There are dozens of complaints on the Internet about Home Instead franchisees. The recurring themes are (1) Former employees who say people are hired without background checks and receive no training, and (2) Former clients who complain about incompetent, lazy, or dishonest employees.

    My brother was victimized by a Home Instead employee after the Veterans Administration contracted with the company. On a day that he was being transported to a hospital for emergency care, the employee and her boyfriend went through his house, stole jewelry and clothing, stole checks that were later forged, and obtained his Social Security Number which was used to apply for several credit cards. When I discovered the theft, I contacted the local Home Instead office immediately. Instead of questioning the employee, the manager told me that their employees could not possibly be involved in such things, and I needed to look elsewhere for the thief. The employee was subsequently arrested and charged with three Felony counts of forgery. I’m sure my brother was not the only victim, but the franchisee never bothered to talk to police or other clients who may have been ripped off. They preferred to simply fire the employee, say nothing, and hope the problem would go away.

  • June 21, 2013 at 4:35 pm

    My in-laws are presently stuck with the Home Instead in midtown Manhattan. The people who take care of them directly are fantastic, compassionate, and capable. But the franchise owners are the sleaziest of vultures, in it only for the money.

    Eldercare in this country is one of the nastiest money-making industries since slavery.

  • August 13, 2013 at 9:02 pm

    Unfortunately – there are stories like this about seniors who reside in nursing homes….assisted livings….and even there are instances of private Caretakers taking advantage of seniors. There are many scams that happen door to door and over the phone that can affect seniors. Unfortunately mistakes can happen and this is sad but there are good facilities out there that care for seniors and Home Instead is a good company. It is important that families be involved in the care of their loved ones so that these instances can hopefully be prevented or these predators can be caught!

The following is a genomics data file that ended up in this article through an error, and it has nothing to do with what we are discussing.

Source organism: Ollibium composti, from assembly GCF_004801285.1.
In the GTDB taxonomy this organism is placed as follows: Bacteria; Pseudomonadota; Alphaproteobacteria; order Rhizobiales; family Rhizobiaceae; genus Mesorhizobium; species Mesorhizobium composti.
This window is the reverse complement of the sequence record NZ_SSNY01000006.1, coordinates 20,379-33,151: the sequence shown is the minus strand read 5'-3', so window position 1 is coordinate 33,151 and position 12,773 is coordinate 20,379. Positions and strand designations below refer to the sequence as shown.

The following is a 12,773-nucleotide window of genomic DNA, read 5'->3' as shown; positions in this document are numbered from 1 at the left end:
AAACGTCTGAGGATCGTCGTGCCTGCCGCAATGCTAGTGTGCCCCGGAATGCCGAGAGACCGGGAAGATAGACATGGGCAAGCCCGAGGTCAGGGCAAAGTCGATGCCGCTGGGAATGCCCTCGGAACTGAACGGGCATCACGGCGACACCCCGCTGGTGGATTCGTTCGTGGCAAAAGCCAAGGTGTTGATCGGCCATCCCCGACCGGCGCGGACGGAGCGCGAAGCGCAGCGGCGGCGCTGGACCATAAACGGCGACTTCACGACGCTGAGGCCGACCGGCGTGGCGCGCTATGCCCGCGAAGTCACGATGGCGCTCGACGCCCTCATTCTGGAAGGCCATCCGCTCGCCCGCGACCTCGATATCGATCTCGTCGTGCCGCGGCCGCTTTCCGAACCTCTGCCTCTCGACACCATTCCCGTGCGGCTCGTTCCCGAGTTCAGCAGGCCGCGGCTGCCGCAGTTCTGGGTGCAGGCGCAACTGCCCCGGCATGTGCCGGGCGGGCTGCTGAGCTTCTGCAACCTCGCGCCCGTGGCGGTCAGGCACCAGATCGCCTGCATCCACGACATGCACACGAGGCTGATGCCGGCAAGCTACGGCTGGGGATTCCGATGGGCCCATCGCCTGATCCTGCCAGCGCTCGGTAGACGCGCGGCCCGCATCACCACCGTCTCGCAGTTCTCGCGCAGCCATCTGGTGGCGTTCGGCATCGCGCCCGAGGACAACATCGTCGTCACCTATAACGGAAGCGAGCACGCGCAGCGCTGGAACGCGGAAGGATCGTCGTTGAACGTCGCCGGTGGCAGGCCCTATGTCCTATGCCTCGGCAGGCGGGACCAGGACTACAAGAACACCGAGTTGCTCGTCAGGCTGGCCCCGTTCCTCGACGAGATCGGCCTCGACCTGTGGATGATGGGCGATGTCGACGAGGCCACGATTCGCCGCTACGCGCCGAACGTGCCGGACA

• March 20, 2016 at 5:09 am

    My husband has Alzheimer’s and I hired a caregiver from an agency. One of the first questions I had for the agency was….”Do you do background checks.”
    Well, to make a long story short, the second time I had the caregiver over to the house, she sent my husband downstairs,(We live in an apartment on the second floor.) by himself to get her coffee!!! She then stole jewelry and gift cards from me!!!!! While my husband was out of the apartment!!!! You better believe I called the police and reported it, I also contacted the Human Services agency. I do hope for the best that they catch her and send her to jail. One can only hope! The reason I know this……I came home early and saw my husband, by himself in the hallway. I will NOT ever get help from that agency again and I will alert everyone of the terrible agency that is. I’m having locks put on ALL bedrooms and I’m getting a surveillance system in the house in the future. I do want to know what goes on when I’m gone. It is definitely the only way to go, sad, but true!

  • February 18, 2017 at 10:59 pm

    I own a company that cares for seniors. It is a big responsibility and requires owners to work day and night overseeing get their company. The biggest problem is see….when a caregiver who has a squeaky clean background is suspected to have been dishonest ( over 15 years I have suspected this to have happened 5 times). The very first thing I do is suspend my caregiver and call the police. I will not tolerate dishonesty! In each instance, the police did not find any illegal behavior. Well, I did not feel comfortable with suspecting my caregiver being dishonest. So I terminated all 5. I had to pay unemployment ( which is better than placing them with another client) and one threatened a lawsuit.

    Everyone of these caregivers went on to work for other Senior Care companies. It is absolutely ridiculous! I looked into starting a site where a list could be developed regarding who is suspected of theft…however this is illegal…if the caregiver is not found guilty, or even if they were found guilty there cannot be a list maintained of those who should not work in people’s homes.

    A few years back each owner performed their own backgrounds on their caregivers. I did not allow any background on anyone from anytime. NOW, we are not able to view our caregivers background. We simply get a “yes” the caregiver can work, from the state. I’m not sure how I know this, but the state does alow backgrounds…one is pot, and another is the writing of bad checks. They overlook these 2 backgrounds after a certain period of time. In my opinion, no amount of time should erase any illegal behavior. In my opinion I continue to hit roadblocks when it comes to trying to provide the safest caregivers possible. This is all because other owners of senior care companies weren’t doing what they were suppose to as far as backgrounds go. So the state took over and believe they are more stringent. In general they are, however I was as stringent as I could be…these new regulations are too lax for my company.